Introducing a groundbreaking US sentencing guideline amendment that carries significant consequences: a 2-level reduction for individuals with zero criminal history points, subject to certain exclusion criteria. This amendment holds tremendous significance, as it is retroactive and has the potential to impact numerous inmates in the Bureau of Prisons (BOP) and countless clients currently facing federal court sentencing.
However, it is crucial to navigate the language carefully, equipping oneself with the appropriate legal tools and ensuring the preservation of appeal rights. Thus, we must delve deep into the intricate details and engage in a comprehensive discussion about the interpretation of the term “and” within criterion 10 (leader/organizer exclusion) of the new zero point offender guideline exclusion provisions.
Key points to consider:
- A comprehensive overview of the ZERO POINT OFFENDER guideline amendment.
- Retroactivity’s far-reaching impact, potentially resulting in sentencing reductions for over 7000 individuals in the BOP.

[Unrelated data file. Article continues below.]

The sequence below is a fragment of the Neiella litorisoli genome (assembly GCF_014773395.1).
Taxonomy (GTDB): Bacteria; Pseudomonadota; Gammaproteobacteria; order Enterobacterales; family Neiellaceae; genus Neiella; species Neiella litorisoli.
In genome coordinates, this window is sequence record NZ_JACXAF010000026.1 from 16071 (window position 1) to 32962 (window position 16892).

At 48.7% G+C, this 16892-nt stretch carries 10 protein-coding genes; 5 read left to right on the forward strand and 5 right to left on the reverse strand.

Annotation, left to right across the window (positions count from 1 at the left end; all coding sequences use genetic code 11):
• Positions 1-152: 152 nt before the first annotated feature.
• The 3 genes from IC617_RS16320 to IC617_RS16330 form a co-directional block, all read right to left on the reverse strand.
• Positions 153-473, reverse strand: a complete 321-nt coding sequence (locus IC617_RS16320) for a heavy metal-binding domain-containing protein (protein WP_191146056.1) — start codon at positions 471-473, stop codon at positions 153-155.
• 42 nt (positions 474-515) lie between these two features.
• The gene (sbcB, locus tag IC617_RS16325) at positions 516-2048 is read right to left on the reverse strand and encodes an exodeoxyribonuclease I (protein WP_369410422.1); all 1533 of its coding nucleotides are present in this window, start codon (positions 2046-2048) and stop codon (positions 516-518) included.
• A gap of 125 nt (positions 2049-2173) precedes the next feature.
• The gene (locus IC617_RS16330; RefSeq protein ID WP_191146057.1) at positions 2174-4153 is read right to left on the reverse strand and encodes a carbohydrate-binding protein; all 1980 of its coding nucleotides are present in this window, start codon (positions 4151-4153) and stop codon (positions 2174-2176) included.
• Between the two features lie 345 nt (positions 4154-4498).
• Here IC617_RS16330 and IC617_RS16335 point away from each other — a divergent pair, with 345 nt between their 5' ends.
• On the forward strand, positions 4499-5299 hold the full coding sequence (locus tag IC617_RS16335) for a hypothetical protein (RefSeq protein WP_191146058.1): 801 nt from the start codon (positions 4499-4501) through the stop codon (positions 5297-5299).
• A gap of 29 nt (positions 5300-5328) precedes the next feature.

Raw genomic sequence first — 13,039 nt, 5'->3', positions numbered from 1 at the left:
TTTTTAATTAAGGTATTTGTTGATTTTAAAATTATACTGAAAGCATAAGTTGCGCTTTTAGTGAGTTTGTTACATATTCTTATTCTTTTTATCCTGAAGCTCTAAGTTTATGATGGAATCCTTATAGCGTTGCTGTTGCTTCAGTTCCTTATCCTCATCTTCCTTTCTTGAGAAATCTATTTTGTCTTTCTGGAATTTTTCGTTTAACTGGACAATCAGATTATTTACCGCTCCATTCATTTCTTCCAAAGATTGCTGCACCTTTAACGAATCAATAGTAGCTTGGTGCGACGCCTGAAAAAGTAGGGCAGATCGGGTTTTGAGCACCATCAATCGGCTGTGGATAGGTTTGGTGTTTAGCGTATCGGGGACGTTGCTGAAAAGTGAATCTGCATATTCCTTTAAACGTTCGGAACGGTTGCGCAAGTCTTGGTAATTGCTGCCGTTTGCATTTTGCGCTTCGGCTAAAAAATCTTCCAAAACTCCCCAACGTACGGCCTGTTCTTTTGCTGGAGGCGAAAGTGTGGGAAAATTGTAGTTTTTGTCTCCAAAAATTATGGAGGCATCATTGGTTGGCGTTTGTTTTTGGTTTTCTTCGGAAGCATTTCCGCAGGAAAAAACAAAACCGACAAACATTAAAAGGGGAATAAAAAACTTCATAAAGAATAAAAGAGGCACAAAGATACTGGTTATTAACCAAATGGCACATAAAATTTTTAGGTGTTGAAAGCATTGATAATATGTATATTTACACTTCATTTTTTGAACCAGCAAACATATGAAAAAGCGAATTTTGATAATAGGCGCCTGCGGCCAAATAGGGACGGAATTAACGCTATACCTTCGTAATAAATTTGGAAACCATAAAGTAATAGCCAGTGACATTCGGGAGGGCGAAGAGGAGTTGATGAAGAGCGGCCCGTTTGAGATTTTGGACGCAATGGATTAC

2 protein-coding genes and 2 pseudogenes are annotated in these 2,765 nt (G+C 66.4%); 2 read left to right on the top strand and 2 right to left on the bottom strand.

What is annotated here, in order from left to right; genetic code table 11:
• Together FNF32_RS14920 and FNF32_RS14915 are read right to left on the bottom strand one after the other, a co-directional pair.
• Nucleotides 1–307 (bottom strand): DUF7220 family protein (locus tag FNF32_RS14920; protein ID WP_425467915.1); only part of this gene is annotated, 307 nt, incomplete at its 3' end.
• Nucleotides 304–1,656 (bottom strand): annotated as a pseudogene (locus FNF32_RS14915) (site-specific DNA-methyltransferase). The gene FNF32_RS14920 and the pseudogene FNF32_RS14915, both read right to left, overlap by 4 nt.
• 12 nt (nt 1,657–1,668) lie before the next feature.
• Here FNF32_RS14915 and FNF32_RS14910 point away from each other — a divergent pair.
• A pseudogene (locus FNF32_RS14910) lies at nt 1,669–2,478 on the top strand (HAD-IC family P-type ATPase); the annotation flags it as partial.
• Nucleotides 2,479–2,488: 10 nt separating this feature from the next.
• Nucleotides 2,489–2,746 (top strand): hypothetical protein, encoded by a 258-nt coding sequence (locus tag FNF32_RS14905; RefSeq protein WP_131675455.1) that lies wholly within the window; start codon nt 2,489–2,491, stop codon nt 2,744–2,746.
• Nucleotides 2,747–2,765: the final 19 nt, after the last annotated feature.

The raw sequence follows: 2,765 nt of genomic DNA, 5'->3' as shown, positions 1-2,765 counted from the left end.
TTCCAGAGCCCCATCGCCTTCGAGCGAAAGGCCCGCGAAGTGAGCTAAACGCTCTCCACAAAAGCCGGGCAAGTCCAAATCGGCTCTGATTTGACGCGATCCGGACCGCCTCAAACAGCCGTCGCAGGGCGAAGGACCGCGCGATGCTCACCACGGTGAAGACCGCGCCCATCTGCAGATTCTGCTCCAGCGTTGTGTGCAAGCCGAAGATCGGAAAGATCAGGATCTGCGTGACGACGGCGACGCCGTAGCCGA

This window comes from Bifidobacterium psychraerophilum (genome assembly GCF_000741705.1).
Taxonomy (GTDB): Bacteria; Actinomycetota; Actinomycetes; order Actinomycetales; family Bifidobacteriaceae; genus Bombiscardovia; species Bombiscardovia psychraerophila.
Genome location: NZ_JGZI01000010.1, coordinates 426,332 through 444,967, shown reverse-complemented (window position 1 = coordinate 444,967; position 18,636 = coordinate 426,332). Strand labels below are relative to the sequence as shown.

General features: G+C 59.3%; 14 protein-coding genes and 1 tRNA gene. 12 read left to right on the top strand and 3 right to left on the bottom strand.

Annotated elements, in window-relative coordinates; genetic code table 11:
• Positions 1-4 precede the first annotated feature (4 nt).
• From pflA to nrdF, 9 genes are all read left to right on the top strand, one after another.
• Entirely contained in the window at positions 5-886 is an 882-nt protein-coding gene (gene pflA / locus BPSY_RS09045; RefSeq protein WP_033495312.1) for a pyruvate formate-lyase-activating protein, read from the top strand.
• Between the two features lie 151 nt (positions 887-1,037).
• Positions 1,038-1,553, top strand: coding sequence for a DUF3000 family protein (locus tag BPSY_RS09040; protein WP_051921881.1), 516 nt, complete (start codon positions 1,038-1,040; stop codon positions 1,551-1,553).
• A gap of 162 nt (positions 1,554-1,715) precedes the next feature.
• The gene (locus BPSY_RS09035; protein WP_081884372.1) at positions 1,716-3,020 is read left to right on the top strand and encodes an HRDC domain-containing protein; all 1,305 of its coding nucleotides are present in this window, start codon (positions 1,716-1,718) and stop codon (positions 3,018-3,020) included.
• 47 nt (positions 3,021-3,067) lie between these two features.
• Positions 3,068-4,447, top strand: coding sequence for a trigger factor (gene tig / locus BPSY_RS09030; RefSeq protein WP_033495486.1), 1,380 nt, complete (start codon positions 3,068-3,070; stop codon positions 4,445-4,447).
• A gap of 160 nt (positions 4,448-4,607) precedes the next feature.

- The complex issue surrounding Criterion 10: Does “and” truly mean “and,” or does it indicate an “or” relationship?
- Strategies to capitalize on this amendment before its expected passage on 11/1/23.
- The pending Pulsifer case in the Supreme Court, which may resolve the dilemma surrounding criterion 10 and its interpretation of “and” as “or.”
- The importance of preserving these critical issues during the sentencing process.
- Even if the court interprets “and” as “or,” presenting an argument for variance remains a viable option.
- It is imperative not to wait until 11/1 to seek a 2-level reduction. Considering requesting a continuance until the amendment takes effect can be a prudent approach.